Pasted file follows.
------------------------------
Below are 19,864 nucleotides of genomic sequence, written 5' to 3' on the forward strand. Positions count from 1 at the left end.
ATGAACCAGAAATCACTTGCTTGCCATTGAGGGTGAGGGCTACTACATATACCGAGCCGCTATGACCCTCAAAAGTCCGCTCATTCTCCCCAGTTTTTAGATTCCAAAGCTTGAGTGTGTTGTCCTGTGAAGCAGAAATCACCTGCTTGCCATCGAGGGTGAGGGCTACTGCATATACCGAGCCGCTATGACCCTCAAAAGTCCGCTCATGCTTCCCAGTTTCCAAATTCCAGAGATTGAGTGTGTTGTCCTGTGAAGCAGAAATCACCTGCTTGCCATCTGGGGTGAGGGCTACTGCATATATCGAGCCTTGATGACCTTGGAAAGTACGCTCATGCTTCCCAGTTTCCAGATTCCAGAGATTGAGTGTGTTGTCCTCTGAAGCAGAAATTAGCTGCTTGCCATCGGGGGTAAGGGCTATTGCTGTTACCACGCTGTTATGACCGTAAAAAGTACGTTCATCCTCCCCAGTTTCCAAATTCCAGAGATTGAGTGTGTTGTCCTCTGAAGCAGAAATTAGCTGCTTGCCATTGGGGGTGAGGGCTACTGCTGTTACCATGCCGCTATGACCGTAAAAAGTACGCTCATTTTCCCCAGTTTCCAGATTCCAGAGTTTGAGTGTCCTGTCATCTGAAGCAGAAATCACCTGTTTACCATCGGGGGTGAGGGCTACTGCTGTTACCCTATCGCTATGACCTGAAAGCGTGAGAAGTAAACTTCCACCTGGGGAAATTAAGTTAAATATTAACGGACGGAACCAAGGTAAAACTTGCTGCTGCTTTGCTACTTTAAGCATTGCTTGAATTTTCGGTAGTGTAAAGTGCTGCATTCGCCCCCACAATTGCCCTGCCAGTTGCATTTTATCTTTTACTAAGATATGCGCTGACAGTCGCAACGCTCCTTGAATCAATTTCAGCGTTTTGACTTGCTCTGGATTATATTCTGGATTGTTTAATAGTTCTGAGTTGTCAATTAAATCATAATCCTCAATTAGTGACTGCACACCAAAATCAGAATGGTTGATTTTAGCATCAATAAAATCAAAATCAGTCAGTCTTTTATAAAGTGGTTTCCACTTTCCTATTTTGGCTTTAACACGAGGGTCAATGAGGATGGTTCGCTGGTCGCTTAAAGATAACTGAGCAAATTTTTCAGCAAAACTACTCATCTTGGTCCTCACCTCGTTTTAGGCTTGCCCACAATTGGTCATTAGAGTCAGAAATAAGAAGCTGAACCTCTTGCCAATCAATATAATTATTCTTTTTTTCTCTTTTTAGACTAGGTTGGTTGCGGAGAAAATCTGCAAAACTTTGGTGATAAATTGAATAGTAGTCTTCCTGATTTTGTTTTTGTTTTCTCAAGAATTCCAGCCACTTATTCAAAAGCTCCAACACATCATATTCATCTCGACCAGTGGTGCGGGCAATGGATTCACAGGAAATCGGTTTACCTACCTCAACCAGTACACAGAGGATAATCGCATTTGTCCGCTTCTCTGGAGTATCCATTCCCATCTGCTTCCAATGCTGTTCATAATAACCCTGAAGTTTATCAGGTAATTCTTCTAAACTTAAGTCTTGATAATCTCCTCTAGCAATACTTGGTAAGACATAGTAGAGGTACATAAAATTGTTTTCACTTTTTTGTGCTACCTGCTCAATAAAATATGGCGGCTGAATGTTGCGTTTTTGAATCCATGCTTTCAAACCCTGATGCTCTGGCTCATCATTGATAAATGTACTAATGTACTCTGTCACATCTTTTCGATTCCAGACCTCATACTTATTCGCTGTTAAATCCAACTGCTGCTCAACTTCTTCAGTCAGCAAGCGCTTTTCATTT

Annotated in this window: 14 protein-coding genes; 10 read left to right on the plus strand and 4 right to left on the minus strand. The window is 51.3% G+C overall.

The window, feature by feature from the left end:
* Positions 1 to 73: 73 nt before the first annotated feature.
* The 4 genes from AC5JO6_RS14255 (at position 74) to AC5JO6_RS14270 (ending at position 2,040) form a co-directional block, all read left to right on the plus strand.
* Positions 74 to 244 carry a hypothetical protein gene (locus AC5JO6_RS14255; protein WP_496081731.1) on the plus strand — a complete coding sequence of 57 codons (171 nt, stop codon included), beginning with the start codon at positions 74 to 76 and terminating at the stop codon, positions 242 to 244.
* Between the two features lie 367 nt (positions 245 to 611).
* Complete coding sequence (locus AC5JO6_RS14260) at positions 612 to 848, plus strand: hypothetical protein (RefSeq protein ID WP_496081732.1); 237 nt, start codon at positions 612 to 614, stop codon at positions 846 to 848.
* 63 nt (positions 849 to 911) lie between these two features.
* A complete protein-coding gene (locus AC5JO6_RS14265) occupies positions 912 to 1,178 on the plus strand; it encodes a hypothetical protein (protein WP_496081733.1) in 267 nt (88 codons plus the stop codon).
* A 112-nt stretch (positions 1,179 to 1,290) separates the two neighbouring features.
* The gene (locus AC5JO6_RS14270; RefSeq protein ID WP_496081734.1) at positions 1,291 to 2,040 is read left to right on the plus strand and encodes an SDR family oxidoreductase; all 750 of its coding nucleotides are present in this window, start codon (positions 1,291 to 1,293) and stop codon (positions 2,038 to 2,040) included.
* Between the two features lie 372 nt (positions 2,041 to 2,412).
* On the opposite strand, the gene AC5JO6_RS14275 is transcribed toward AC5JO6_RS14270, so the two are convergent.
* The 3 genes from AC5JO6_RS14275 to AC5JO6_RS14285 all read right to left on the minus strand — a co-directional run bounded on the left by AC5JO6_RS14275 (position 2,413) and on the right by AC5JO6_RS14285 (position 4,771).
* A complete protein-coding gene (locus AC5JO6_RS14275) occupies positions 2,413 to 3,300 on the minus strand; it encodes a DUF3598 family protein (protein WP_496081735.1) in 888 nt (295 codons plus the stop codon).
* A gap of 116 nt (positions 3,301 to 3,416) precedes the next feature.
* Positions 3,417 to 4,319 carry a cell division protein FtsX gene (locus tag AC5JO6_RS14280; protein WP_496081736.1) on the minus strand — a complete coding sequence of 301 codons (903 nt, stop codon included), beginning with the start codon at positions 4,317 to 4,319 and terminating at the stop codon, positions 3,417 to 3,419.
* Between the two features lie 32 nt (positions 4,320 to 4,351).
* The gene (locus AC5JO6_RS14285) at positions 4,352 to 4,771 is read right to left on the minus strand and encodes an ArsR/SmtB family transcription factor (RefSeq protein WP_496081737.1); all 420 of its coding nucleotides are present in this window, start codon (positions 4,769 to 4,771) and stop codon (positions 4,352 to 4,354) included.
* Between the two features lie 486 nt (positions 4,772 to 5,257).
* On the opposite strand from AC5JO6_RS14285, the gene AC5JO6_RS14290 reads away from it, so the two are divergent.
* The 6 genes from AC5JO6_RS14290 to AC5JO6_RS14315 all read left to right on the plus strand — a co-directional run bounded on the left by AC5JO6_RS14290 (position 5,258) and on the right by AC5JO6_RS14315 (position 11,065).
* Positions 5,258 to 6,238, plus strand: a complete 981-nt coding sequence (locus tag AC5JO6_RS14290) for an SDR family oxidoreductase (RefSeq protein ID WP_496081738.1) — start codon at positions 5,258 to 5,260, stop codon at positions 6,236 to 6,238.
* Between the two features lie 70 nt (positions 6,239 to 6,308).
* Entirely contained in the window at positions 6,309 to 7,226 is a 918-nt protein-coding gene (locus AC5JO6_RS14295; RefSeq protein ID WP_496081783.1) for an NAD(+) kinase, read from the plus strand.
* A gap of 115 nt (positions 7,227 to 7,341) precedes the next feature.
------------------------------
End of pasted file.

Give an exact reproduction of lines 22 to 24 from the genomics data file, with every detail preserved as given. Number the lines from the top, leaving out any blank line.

* Between the two features lie 486 nt (positions 4,772 to 5,257).
* On the opposite strand from AC5JO6_RS14285, the gene AC5JO6_RS14290 reads away from it, so the two are divergent.
* The 6 genes from AC5JO6_RS14290 to AC5JO6_RS14315 all read left to right on the plus strand — a co-directional run bounded on the left by AC5JO6_RS14290 (position 5,258) and on the right by AC5JO6_RS14315 (position 11,065).